I received my annual MRI result at the end of January and it seems that nothing much has changed in a year, although Fuss seems to have increased in size by about 1mm and is now 12mm in circumference, according to the report. I contacted my radiation-oncologist and suggested that perhaps there was no need for her to see me and she agreed, but she will arrange for a further MRI in a year's time as usual.
I did receive an appointment with a new neurologist prior to the MRI. This went OK and he suggested a check of my blood and a review in one year. So THAT is THAT for another 12 months! I did tell him about the jerky limb movements that have developed (ataxia) in the past year and also the double vision, but of course neither happened while I was at the appointment! Sod's law, isn't it?
With regard to the ataxia I have since found out that this can be a side effect of the drug Carbamazepine (Tegretol). I have been on the drug more or less continuously for the past 3 years following severe Trigeminal Neuralgia affecting the left side of my face. Carbamazepine has been shown to be extremely effective in controlling the spasms of TN. Anyway, I decided to slowly wean myself off over 3 weeks or so just in case this was the cause of my problem and, much to my DELIGHT, those jerky leg and arm movements have STOPPED! What a relief!
However, the double-vision (diplopia) remains a nuisance and I intend to see my family doctor about it next week. It seems it might be "binocular double vision" because if I close or cover one eye when it occurs the image is no longer 'double'. I do wonder if Fuss is causing this as he's sitting close to the oculomotor nerve which is responsible for movement of the eyes and eye-lids. It seems possible.
What worries me is that, if the double vision cannot be cured and continues to get worse, it may mean I am no longer able to drive. Meanwhile, if you see a senior citizen driving along with one eye shut you will know its me .... and I'm definitely not winking!
Causes of double vision
Double vision can occur in one or both eyes, and can be caused by several different conditions.
Double vision in one eye (monocular)
Double vision in one eye is known as monocular double vision. Double vision continues when the unaffected eye is covered, but you should be able to see normally when the affected eye is covered.
It can be caused by:
- an irregularly shaped cornea (astigmatism), which is a refractive error
- dry eye, which is when your eye does not produce enough tears
- abnormalities of the cornea
- abnormalities of the lens, such as cataracts (cloudy patches over the lens)
- abnormalities of the retina, such as macular degeneration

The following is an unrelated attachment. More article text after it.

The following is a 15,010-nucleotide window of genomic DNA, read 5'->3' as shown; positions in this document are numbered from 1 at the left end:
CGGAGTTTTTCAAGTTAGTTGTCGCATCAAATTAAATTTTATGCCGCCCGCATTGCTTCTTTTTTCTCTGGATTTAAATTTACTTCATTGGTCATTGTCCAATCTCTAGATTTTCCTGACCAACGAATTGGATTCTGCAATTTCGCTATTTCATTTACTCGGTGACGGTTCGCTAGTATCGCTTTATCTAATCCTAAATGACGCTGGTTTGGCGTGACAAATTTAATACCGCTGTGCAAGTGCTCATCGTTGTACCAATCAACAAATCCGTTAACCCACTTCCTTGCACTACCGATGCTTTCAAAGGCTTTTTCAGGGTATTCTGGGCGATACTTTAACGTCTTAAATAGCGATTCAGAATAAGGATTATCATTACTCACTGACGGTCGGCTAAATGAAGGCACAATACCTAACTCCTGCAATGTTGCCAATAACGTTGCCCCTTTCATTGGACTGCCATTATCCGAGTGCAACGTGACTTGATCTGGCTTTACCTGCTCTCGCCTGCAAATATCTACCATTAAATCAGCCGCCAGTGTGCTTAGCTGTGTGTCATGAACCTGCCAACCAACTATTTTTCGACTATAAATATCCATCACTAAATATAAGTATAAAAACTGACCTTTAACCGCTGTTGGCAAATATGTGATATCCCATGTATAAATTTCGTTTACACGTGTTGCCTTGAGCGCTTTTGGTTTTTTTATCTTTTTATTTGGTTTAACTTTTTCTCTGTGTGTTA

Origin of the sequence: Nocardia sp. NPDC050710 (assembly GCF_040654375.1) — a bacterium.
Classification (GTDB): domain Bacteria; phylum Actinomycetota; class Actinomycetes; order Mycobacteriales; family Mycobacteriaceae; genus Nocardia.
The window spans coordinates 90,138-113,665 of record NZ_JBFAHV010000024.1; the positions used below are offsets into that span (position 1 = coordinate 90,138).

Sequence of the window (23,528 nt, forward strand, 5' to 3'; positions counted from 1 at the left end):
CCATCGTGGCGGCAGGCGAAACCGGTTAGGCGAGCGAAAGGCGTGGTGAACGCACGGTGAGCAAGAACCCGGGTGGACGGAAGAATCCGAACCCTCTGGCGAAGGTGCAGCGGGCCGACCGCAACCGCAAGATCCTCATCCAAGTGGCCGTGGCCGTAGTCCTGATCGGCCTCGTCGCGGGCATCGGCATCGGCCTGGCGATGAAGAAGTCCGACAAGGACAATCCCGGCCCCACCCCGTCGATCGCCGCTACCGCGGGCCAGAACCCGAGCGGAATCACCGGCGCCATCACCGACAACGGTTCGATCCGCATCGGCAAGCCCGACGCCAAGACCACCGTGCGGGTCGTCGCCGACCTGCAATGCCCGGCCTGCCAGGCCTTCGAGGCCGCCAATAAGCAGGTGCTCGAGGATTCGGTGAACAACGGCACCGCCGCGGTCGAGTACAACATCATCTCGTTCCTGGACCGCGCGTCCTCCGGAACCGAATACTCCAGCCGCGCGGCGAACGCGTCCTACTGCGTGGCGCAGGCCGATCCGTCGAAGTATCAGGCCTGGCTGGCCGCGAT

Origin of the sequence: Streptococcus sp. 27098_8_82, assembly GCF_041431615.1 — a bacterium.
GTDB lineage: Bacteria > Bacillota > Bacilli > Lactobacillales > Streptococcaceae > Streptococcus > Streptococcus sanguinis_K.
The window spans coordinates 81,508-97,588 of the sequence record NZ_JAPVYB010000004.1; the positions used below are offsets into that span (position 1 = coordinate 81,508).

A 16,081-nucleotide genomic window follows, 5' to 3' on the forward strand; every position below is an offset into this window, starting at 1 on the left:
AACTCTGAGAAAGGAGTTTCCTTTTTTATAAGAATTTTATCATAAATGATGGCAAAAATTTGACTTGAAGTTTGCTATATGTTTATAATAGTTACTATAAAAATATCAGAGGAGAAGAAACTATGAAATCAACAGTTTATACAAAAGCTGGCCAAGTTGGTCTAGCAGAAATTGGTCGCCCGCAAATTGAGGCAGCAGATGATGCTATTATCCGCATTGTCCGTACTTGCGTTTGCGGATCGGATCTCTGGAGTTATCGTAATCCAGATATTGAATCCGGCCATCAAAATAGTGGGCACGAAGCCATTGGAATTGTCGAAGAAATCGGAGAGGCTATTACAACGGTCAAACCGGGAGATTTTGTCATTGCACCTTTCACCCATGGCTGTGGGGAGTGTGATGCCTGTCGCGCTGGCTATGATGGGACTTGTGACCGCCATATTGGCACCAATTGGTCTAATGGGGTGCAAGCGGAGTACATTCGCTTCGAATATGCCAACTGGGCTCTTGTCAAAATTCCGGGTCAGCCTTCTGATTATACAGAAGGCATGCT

The cornea is located at the front of the eye and acts like a camera lens, helping to focus the light coming into the eye.
The retina is a light-sensitive layer of tissue at the back of the eye that converts light entering the eye into electrical signals.
Monocular double vision is rare. Astigmatism and cataracts are the most common causes.
Double vision in both eyes
Double vision caused by both eyes failing to work together properly is known as binocular double vision. If you have binocular double vision, your vision will usually be normal if either eye is covered.
If you have binocular double vision, your eyes will point at slightly different angles, causing them to send different images to your brain. The images from each eye are too different for your brain to create a clear, single image. This results in you seeing double images.
Conditions that can cause double vision
In adults, if double vision develops suddenly and isn't caused by a childhood squint, it may be a sign of another condition affecting the free movement of the eye, or the muscles, nerves, or brain. Conditions may include:
- a thyroid condition affecting the external eye muscles – your thyroid gland is found in your neck and produces the hormone thyroxine
- a condition affecting the blood vessels supplying blood to the brain, or to the nerves controlling the eye muscles (for example, a strokeor a transient ischaemic attack)
- diabetes – which can damage the blood vessels supplying blood to the nerves of the eye muscles
- myasthenia gravis – which causes the body's muscles to become weak, including the eye muscles
- multiple sclerosis – which affects the central nervous system, including the nerves of the eye muscles
- an aneurysm – a bulge in a blood vessel caused by a weakness in the blood vessel wall, which can press on a nerve of the eye muscle
- a brain tumour or cancer behind the eye that prevents free movement or damages the nerves to the eye muscles
- a head injury damaging the brain or the nerves that move the eye muscles, or damages the eye socket and restricts the movement of the eye muscles